Social Science Chair, Barbara Boschert, on Continuing the Classroom Experience Online

Dr. Barbara Boschert

Social Science Chair, Barbara Boschert, on Continuing the Classroom Experience Online

Modeling after the institution's perseverance is chair of the Social Science department, Dr. Barbara Boschert. She, as well as other faculty, had to distill the structure of the classroom environment into a virtual experience.

Social Science Chair, Barbara Boschert, on Continuing the Classroom Experience Online

Press Release from Coahoma Community College Public Relations; (662) 621-4057 - Melody Dixon

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Fri Apr 24, 2020

Dr. Barbara Boschert

Governors, including Mississippi Governor Tate Reeves, resorted to placing temporary closures on schools and shelter-in-place orders on their states to mitigate the prevalence of the coronavirus.

Although cases are continually being confirmed in the state of Mississippi, Coahoma Community College recognizes that the crisis does not pose a threat to the learning process. Modeling after the institution's perseverance is chair of the Social Science department, Dr. Barbara Boschert. She, as well as other faculty, had to distill the structure of the classroom environment into a virtual experience.

In the Q&A below, Boschert expounds on how she transitioned as an instructor.

How did you adapt to the full transition of online instruction?

Boschert: Transitioning from day courses to online meant thinking about what we do in class and trying to match online assignments to students' expectations and to the requirements of the syllabus. I am thankful I had a lot of activities to choose from developed over the years. Because we discuss historical readings in class, discussion boards were important in the transition and actually worked better in the online format because every student, even the shy ones, have the opportunity to share their thinking.

Dr. Barbara BoschertProjects and short papers are also important in students connecting history to their life. For example, Western Civilization II students are completing projects connecting a modern problem to the French Revolution. Many are comparing the leadership of Louis XVI and Trump, especially in a time of crisis and connecting it to our financial and societal situations as a result of COVID-19. Teachers also must think about a student suddenly confronted with all online courses. This is a tough transition and requires some flexibility on the part of the teacher and the student. Students should be able to reach teachers quickly through email, by telephone, or text.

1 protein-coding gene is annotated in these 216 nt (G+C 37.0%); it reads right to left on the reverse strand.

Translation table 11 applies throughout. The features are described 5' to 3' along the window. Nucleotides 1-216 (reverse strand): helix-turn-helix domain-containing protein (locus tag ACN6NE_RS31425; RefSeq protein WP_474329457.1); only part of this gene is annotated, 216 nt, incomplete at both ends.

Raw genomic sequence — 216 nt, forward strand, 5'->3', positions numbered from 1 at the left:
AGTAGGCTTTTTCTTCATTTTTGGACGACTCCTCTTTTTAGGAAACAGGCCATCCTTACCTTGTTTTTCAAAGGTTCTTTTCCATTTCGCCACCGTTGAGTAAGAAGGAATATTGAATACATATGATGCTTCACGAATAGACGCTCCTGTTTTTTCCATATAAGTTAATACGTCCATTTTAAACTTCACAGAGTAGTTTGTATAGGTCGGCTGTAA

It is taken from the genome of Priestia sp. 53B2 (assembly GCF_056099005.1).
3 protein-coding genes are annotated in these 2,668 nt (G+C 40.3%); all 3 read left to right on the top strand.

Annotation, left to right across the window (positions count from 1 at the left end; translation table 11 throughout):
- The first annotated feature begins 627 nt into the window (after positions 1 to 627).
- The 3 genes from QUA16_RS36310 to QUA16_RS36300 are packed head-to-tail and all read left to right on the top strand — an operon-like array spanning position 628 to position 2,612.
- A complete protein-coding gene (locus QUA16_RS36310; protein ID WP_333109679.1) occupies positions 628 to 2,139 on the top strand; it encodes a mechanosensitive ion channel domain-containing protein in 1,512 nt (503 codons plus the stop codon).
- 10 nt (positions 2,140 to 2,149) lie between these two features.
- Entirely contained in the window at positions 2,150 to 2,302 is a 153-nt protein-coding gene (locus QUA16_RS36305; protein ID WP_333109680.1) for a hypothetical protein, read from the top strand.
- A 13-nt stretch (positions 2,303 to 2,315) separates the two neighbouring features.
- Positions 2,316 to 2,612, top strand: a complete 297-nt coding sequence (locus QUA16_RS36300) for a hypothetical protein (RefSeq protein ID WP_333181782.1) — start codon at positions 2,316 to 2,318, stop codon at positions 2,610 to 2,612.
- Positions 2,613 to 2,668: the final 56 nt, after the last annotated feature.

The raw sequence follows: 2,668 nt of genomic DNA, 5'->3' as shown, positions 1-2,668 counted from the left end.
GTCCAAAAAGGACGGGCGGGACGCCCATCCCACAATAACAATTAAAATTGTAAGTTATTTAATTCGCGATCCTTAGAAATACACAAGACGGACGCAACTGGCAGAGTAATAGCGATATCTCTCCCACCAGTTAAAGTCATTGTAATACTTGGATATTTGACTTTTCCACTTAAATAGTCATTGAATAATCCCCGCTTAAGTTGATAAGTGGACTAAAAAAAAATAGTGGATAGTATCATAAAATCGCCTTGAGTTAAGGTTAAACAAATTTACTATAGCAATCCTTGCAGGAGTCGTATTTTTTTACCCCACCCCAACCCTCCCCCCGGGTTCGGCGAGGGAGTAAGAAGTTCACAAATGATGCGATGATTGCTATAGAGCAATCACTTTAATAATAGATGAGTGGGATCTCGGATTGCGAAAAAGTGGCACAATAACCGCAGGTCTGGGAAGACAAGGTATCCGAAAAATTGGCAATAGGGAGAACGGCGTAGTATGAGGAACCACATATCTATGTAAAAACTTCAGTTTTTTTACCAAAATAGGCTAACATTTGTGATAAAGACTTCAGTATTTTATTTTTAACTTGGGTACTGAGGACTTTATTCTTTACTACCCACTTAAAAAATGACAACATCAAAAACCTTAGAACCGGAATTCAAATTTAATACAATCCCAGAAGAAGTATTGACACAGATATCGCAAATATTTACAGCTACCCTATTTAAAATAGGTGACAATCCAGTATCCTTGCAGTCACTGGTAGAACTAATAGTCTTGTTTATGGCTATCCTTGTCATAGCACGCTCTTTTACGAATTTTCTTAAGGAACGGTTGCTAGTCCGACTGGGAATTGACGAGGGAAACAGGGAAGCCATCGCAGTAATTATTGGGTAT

What is your advice to students who are about to take their final exams to complete the semester but may be experiencing stagnation and depressive moods due to circumstances stemming from the coronavirus crisis?

Boschert: Everyone is under stress with the uncertainty of COVID-19. Plus, students are dealing with a transition to online, which they did not expect or want. Students are feeling overwhelmed by our world turned upside down, and the pressure of sitting in front of a computer instead of being in a class. In addition, some students are still working or have lost jobs leading to feelings of insecurity that we should be sensitive to. Additionally, many are struggling to find technology or to share with parents and siblings in this strange situation. There is a lot of pressure on our students. I am thankful that we have an extra two weeks for students to catch up.

My advice to students is to get started. Sometimes that is the hardest part, and it is human nature to put things off, especially when there are other stressors. To meet the deadlines, I advise students to try to spend the time they were actually in class online each week to complete assignments or to jump online even if it is only for 10 minutes. Time management and flexibility are key here. The most important thing is to not give up!

How are you supporting students and maintaining the comfort of the classroom setting without being able to continue the learning experience in the classroom setting? In other words, how are you helping students adjust to virtual learning?

Boschert: Students were forced to quickly learn time management, an important online skill. Many have said that they are too distracted at the house to work. To assist with this transition, I try to be readily available by email, phone, and conferences in Canvas. Students also need our encouragement because this is a difficult time for everyone.

Contact CCC personnel for tips on transitioning to eLearning: http://www.coahomacc.edu/programs-of-study/educational-outreach/elearning/contact/index